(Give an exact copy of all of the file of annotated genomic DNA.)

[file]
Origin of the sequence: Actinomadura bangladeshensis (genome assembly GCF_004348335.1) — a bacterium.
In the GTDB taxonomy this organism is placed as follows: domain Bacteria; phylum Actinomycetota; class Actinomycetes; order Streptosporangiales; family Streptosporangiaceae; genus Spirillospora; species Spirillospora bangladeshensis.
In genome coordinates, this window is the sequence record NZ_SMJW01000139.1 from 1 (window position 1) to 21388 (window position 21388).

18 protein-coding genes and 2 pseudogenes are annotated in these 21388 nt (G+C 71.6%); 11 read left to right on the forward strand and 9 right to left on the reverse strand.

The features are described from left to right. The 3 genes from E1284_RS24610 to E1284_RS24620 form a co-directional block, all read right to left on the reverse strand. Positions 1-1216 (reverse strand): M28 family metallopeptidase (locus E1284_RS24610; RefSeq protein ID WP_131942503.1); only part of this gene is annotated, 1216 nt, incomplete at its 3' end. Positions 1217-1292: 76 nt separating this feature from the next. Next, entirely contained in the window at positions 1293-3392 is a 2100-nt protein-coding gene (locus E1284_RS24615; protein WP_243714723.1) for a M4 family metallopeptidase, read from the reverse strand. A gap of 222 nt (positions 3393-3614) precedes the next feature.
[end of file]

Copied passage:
Origin of the sequence: Actinomadura bangladeshensis (genome assembly GCF_004348335.1) — a bacterium.
In the GTDB taxonomy this organism is placed as follows: domain Bacteria; phylum Actinomycetota; class Actinomycetes; order Streptosporangiales; family Streptosporangiaceae; genus Spirillospora; species Spirillospora bangladeshensis.
In genome coordinates, this window is the sequence record NZ_SMJW01000139.1 from 1 (window position 1) to 21388 (window position 21388).

18 protein-coding genes and 2 pseudogenes are annotated in these 21388 nt (G+C 71.6%); 11 read left to right on the forward strand and 9 right to left on the reverse strand.

The features are described from left to right. The 3 genes from E1284_RS24610 to E1284_RS24620 form a co-directional block, all read right to left on the reverse strand. Positions 1-1216 (reverse strand): M28 family metallopeptidase (locus E1284_RS24610; RefSeq protein ID WP_131942503.1); only part of this gene is annotated, 1216 nt, incomplete at its 3' end. Positions 1217-1292: 76 nt separating this feature from the next. Next, entirely contained in the window at positions 1293-3392 is a 2100-nt protein-coding gene (locus E1284_RS24615; protein WP_243714723.1) for a M4 family metallopeptidase, read from the reverse strand. A gap of 222 nt (positions 3393-3614) precedes the next feature.